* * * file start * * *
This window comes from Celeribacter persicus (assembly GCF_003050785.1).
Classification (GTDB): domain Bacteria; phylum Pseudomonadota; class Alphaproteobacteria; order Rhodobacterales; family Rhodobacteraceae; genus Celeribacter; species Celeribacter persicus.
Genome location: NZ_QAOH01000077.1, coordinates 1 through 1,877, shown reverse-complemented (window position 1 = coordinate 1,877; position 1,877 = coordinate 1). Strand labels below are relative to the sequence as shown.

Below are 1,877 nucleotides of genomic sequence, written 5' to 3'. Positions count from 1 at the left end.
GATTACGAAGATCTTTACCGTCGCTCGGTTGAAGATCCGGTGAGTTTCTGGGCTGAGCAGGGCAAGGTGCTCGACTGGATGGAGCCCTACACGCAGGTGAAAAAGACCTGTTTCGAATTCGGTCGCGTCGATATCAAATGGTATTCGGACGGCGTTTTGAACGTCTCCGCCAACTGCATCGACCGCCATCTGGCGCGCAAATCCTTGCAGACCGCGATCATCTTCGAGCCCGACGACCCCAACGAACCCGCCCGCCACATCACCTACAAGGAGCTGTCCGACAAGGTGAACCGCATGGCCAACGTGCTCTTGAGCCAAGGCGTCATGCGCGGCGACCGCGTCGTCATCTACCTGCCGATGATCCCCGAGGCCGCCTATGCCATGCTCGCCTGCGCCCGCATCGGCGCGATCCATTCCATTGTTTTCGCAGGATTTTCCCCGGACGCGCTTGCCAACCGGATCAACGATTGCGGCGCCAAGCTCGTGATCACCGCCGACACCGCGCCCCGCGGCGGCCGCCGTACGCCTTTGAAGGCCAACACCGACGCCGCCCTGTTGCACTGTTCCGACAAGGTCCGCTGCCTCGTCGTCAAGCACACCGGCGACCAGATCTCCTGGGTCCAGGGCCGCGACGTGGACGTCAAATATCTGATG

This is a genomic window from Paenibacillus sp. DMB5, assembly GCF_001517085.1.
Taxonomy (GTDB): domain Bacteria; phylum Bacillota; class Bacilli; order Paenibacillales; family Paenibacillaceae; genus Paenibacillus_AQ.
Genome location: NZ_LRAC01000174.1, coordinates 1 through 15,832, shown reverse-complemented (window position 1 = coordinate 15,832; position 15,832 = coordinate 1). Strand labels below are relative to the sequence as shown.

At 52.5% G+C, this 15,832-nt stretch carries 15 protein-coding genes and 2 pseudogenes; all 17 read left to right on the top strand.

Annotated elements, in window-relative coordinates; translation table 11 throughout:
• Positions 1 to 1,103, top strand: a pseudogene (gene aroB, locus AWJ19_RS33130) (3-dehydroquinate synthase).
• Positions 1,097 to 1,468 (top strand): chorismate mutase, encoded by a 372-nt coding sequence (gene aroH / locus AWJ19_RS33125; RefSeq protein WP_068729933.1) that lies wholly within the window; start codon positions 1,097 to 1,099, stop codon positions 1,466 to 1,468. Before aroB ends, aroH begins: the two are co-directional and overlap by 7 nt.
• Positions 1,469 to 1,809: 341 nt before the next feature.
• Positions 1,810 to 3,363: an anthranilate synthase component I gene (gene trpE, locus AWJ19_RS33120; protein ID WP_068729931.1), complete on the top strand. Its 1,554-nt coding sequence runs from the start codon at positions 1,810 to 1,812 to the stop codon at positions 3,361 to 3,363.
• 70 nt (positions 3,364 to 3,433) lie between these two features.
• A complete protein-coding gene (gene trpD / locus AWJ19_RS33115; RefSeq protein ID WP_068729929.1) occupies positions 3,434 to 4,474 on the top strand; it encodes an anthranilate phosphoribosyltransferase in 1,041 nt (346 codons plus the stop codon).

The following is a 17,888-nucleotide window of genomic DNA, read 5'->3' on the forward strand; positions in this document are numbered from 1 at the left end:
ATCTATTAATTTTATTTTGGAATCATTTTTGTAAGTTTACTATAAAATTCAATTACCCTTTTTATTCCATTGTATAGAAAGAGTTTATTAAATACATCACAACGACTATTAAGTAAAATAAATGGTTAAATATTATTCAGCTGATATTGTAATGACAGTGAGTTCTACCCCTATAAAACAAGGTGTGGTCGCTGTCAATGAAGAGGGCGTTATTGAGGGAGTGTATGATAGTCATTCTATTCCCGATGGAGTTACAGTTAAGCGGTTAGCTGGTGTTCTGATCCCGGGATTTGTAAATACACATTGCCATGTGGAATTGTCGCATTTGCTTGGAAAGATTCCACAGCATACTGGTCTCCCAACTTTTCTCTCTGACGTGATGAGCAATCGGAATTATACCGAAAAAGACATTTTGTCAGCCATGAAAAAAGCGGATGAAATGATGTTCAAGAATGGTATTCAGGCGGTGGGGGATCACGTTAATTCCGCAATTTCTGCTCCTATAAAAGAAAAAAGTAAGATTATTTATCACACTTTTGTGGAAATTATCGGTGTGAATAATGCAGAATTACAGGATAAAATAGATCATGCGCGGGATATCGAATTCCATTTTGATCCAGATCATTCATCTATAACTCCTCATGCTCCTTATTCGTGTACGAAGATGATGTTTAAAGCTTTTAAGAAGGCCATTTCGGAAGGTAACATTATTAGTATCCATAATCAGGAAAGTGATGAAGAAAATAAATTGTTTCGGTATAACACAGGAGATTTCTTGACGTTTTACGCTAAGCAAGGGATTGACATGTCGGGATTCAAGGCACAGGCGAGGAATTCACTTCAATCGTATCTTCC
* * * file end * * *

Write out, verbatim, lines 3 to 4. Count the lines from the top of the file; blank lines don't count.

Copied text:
Genome location: NZ_QAOH01000077.1, coordinates 1 through 1,877, shown reverse-complemented (window position 1 = coordinate 1,877; position 1,877 = coordinate 1). Strand labels below are relative to the sequence as shown.

Below are 1,877 nucleotides of genomic sequence, written 5' to 3'. Positions count from 1 at the left end.